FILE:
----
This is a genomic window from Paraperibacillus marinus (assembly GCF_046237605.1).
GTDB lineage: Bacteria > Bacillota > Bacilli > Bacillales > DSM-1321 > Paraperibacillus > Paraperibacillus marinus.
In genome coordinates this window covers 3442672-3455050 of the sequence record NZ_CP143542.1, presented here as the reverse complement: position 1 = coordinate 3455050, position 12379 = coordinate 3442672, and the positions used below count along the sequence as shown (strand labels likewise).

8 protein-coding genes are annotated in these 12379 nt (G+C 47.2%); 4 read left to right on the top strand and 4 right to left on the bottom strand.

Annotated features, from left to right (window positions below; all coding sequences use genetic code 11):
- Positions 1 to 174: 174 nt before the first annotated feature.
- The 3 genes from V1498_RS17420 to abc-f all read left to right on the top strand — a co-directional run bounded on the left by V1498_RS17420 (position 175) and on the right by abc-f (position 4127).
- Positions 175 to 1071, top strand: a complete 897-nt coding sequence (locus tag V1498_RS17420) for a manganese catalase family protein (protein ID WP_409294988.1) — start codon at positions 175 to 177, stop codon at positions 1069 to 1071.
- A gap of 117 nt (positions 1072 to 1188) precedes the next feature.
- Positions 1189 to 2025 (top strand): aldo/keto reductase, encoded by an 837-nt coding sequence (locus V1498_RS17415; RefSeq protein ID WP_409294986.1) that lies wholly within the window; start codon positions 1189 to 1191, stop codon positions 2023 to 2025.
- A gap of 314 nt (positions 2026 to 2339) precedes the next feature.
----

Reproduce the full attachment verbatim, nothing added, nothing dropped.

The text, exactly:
This is a genomic window from Paraperibacillus marinus (assembly GCF_046237605.1).
GTDB lineage: Bacteria > Bacillota > Bacilli > Bacillales > DSM-1321 > Paraperibacillus > Paraperibacillus marinus.
In genome coordinates this window covers 3442672-3455050 of the sequence record NZ_CP143542.1, presented here as the reverse complement: position 1 = coordinate 3455050, position 12379 = coordinate 3442672, and the positions used below count along the sequence as shown (strand labels likewise).

8 protein-coding genes are annotated in these 12379 nt (G+C 47.2%); 4 read left to right on the top strand and 4 right to left on the bottom strand.

Annotated features, from left to right (window positions below; all coding sequences use genetic code 11):
- Positions 1 to 174: 174 nt before the first annotated feature.
- The 3 genes from V1498_RS17420 to abc-f all read left to right on the top strand — a co-directional run bounded on the left by V1498_RS17420 (position 175) and on the right by abc-f (position 4127).
- Positions 175 to 1071, top strand: a complete 897-nt coding sequence (locus tag V1498_RS17420) for a manganese catalase family protein (protein ID WP_409294988.1) — start codon at positions 175 to 177, stop codon at positions 1069 to 1071.
- A gap of 117 nt (positions 1072 to 1188) precedes the next feature.
- Positions 1189 to 2025 (top strand): aldo/keto reductase, encoded by an 837-nt coding sequence (locus V1498_RS17415; RefSeq protein ID WP_409294986.1) that lies wholly within the window; start codon positions 1189 to 1191, stop codon positions 2023 to 2025.
- A gap of 314 nt (positions 2026 to 2339) precedes the next feature.